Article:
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How would you know when an acid or base is paired with $\ce{H2O}$ that it will form an $\ce{OH-}$ ion or a $\ce{H3O+}$ ion? I just started the acid and base equilibrium unit, and I'm just confused on what conditions $\ce{OH-}$ or $\ce{H3O+}$ ions form.

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  • $\begingroup$ Why, that's simple: acids give H3O+, bases give OH-. $\endgroup$ – Ivan Neretin Mar 21 at 19:56
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Acids are hydrogen ion donors. When the react with water, they can give a hydrogen ion to form $ \ce{H3O+}$.
For example:

$ \ce{HCl(aq) + H2O(l) \rightarrow Cl-(aq) + H3O+(aq)}$

Simple acids, such as $ \ce{HCl}$ or $\ce{H2SO4}$, can be recognized as acids by the H at the start of the formula. Other more complex acids may be written with $ \ce{COOH}$ at the end of the formula, which denotes a carboxylic acid. An example of this is acetic acid: $\ce{CH3COOH}$. Otherwise, the name of the compound should give it away.

Bases are hydrogen ion acceptors, and generate $\ce{OH-}$ when they react with water. Strong bases are generally soluble metal hydroxides, such as $\ce{NaOH}$. You should be able to recognize them from their formulas.

Simple weak bases often contain nitrogen, like ammonia: $\ce{NH3}$.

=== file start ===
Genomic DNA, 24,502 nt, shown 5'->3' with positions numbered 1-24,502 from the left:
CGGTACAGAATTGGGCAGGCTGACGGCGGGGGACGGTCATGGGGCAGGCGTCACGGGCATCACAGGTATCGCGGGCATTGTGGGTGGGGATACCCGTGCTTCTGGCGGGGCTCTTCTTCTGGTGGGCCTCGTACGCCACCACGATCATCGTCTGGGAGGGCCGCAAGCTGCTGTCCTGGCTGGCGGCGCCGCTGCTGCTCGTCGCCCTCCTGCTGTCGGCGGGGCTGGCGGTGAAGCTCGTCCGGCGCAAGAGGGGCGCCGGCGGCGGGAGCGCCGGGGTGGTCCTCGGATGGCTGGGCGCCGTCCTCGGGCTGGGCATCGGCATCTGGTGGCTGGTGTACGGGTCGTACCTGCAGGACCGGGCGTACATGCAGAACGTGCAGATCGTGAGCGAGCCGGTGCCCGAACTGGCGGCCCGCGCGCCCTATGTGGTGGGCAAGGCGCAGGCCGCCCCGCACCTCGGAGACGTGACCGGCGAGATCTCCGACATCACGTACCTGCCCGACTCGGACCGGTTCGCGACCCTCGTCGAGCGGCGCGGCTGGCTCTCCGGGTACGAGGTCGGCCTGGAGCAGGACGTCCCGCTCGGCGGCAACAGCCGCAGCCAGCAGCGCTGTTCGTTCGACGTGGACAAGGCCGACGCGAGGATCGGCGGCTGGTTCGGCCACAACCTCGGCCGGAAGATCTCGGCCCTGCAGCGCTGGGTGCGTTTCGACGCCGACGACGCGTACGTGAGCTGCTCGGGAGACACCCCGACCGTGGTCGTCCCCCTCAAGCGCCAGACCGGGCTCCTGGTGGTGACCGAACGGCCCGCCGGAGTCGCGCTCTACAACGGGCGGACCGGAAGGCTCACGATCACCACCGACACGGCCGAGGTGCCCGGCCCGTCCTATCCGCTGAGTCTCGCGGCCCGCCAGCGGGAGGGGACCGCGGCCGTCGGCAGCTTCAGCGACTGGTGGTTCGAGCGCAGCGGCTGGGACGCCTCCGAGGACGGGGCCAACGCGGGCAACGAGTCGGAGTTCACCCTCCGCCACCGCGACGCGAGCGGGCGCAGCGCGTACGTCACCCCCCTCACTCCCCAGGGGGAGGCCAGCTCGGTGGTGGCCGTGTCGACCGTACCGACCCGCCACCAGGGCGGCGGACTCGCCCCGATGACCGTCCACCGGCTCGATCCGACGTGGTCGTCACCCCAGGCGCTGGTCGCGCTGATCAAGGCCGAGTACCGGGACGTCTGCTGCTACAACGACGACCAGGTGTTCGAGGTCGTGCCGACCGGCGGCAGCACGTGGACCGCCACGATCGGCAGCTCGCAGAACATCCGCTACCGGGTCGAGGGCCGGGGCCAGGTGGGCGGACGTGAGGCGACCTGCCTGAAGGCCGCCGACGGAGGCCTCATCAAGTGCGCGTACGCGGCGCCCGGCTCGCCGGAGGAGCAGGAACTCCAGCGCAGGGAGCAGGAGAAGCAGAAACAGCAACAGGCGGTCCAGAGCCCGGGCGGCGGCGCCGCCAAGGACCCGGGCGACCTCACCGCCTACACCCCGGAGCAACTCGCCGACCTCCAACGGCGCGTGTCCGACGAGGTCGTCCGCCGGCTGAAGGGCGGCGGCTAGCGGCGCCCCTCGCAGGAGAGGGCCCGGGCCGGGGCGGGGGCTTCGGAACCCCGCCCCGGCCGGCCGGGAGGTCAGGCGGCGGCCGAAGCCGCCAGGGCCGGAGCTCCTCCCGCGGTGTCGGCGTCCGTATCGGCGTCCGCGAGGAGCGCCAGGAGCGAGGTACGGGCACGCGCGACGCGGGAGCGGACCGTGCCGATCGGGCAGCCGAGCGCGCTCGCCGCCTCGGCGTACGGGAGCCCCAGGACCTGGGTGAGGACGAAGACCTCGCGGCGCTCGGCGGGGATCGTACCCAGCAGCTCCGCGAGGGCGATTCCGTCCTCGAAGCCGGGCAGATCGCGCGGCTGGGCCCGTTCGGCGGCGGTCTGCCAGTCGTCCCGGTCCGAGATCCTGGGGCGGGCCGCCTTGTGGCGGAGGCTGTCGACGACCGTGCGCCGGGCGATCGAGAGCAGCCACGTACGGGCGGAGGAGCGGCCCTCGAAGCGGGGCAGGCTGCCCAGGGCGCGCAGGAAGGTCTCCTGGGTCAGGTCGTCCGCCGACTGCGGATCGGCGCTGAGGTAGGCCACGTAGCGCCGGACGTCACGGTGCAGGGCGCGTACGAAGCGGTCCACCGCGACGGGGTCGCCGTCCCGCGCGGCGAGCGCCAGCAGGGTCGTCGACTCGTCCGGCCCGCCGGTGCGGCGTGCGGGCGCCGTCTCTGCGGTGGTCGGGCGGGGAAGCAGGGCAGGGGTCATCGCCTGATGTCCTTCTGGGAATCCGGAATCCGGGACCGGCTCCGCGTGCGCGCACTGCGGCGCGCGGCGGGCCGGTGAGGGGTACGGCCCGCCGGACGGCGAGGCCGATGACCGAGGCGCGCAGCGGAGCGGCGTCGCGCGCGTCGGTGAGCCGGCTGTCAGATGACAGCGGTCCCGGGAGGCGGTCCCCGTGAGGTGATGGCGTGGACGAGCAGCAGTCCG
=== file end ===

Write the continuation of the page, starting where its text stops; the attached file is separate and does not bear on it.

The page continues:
$\ce{NH3(aq) + H2O(l) \rightleftharpoons NH4+(aq) + OH-(aq) }$

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H3O+ is just the combination of a a $\ce{H+}$ ion, which we know to be released from the dissociation of an acid in an aqueous solution, with a water molecule. It happens because the $\ce{H+}$ is so, so positive (and therefore so reactive) that the water molecules, with its lone pairs (which are locally negatively charged), are willing to form a dative covalent bond with the $\ce{H+}$ ion.

So like Ivan said, whenever you see an acid in an aqueous solution you can consider $\ce{H+ \equiv H3O+}$. The key there though, is that it must be in aqueous solution so that it can dissociate (and the $\ce{H3O+}$ form in the first place). That is the condition that is needed to form it. This is the same for $\ce{OH-}$, which requires an aqueous solution to form and thus release the ions in say NaOH, forming $\ce{Na+}$ and $\ce{OH-}$.

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